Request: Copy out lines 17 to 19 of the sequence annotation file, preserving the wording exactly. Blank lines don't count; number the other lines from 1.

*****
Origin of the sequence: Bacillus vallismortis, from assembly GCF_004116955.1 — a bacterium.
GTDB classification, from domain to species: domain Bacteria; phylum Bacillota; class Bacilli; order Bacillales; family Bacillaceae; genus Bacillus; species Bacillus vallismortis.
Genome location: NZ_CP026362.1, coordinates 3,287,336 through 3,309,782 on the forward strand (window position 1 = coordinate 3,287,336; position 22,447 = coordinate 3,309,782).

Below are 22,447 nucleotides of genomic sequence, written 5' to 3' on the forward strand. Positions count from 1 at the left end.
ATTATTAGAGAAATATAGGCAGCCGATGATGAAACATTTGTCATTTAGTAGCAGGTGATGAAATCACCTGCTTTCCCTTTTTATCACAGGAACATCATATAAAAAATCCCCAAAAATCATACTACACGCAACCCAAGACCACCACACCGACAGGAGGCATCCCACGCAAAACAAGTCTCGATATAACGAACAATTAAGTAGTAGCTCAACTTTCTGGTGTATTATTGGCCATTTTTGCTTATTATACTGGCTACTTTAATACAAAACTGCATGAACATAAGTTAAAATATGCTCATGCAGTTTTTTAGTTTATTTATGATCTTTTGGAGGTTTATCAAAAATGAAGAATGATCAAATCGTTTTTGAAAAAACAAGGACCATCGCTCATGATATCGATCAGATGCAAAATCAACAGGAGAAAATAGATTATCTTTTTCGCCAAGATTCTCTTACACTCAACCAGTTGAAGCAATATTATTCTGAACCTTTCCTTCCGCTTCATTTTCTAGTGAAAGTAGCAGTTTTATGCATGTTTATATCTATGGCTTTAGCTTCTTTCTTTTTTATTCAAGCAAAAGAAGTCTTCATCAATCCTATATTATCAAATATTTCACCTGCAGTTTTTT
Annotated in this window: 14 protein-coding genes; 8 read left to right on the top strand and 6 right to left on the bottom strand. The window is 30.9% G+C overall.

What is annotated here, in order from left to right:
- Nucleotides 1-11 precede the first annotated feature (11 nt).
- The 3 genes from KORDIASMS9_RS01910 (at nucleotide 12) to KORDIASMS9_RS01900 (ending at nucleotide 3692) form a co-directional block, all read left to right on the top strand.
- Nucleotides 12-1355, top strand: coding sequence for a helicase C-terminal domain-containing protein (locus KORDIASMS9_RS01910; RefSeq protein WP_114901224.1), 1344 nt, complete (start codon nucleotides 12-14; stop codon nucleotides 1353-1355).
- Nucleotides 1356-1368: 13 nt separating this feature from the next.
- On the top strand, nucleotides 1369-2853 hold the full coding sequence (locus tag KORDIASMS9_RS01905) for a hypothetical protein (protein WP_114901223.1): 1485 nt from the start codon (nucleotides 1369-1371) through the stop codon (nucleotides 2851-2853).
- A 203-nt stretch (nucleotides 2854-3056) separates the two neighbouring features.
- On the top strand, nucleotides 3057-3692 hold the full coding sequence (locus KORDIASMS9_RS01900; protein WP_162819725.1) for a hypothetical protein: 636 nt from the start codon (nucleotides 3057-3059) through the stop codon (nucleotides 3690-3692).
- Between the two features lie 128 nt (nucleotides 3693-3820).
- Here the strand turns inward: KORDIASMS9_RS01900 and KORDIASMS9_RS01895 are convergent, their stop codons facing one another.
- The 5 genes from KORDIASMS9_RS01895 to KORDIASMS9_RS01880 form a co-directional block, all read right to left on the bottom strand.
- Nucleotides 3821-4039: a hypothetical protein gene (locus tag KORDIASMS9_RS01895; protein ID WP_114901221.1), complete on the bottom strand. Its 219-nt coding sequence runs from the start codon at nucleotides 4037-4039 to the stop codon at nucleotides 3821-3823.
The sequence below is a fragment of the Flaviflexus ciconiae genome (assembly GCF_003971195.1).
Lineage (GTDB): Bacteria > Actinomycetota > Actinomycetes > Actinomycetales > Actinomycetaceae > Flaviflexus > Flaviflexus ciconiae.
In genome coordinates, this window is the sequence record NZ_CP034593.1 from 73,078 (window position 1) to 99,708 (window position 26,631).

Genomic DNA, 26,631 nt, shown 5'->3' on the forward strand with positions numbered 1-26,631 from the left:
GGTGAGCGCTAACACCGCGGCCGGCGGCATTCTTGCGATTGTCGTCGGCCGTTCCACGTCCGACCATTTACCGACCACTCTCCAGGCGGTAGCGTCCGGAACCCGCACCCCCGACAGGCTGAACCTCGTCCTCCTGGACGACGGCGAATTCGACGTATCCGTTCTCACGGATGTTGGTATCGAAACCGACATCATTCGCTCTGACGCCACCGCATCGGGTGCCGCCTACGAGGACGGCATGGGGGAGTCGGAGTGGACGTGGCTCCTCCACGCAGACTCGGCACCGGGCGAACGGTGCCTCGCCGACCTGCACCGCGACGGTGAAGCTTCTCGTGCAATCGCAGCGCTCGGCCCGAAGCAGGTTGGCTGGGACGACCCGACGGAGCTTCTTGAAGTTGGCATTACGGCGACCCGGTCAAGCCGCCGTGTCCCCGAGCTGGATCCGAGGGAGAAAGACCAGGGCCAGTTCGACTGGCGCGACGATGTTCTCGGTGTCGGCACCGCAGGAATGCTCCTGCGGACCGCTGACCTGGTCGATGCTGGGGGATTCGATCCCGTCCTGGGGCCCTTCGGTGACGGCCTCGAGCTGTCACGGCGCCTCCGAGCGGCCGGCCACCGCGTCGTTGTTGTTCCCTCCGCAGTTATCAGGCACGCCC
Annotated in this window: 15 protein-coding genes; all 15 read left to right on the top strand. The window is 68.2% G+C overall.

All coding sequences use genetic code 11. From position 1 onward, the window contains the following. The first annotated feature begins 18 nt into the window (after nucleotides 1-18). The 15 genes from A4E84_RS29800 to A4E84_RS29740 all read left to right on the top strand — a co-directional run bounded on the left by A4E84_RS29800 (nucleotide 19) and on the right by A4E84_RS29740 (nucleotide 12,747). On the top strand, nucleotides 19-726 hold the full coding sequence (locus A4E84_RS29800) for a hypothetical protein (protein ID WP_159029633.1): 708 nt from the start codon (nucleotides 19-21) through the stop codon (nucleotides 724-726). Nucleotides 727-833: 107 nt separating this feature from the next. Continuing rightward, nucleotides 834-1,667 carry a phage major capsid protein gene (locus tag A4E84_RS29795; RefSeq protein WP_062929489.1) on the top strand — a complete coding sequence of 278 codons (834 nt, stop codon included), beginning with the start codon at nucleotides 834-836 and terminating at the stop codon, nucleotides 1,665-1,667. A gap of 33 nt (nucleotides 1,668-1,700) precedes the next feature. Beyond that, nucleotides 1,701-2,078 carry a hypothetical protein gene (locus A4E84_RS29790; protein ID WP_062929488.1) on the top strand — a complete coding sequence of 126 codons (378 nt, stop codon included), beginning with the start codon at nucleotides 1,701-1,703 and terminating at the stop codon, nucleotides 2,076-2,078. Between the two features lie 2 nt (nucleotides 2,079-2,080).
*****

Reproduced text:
- The 5 genes from KORDIASMS9_RS01895 to KORDIASMS9_RS01880 form a co-directional block, all read right to left on the bottom strand.
- Nucleotides 3821-4039: a hypothetical protein gene (locus tag KORDIASMS9_RS01895; protein ID WP_114901221.1), complete on the bottom strand. Its 219-nt coding sequence runs from the start codon at nucleotides 4037-4039 to the stop codon at nucleotides 3821-3823.
The sequence below is a fragment of the Flaviflexus ciconiae genome (assembly GCF_003971195.1).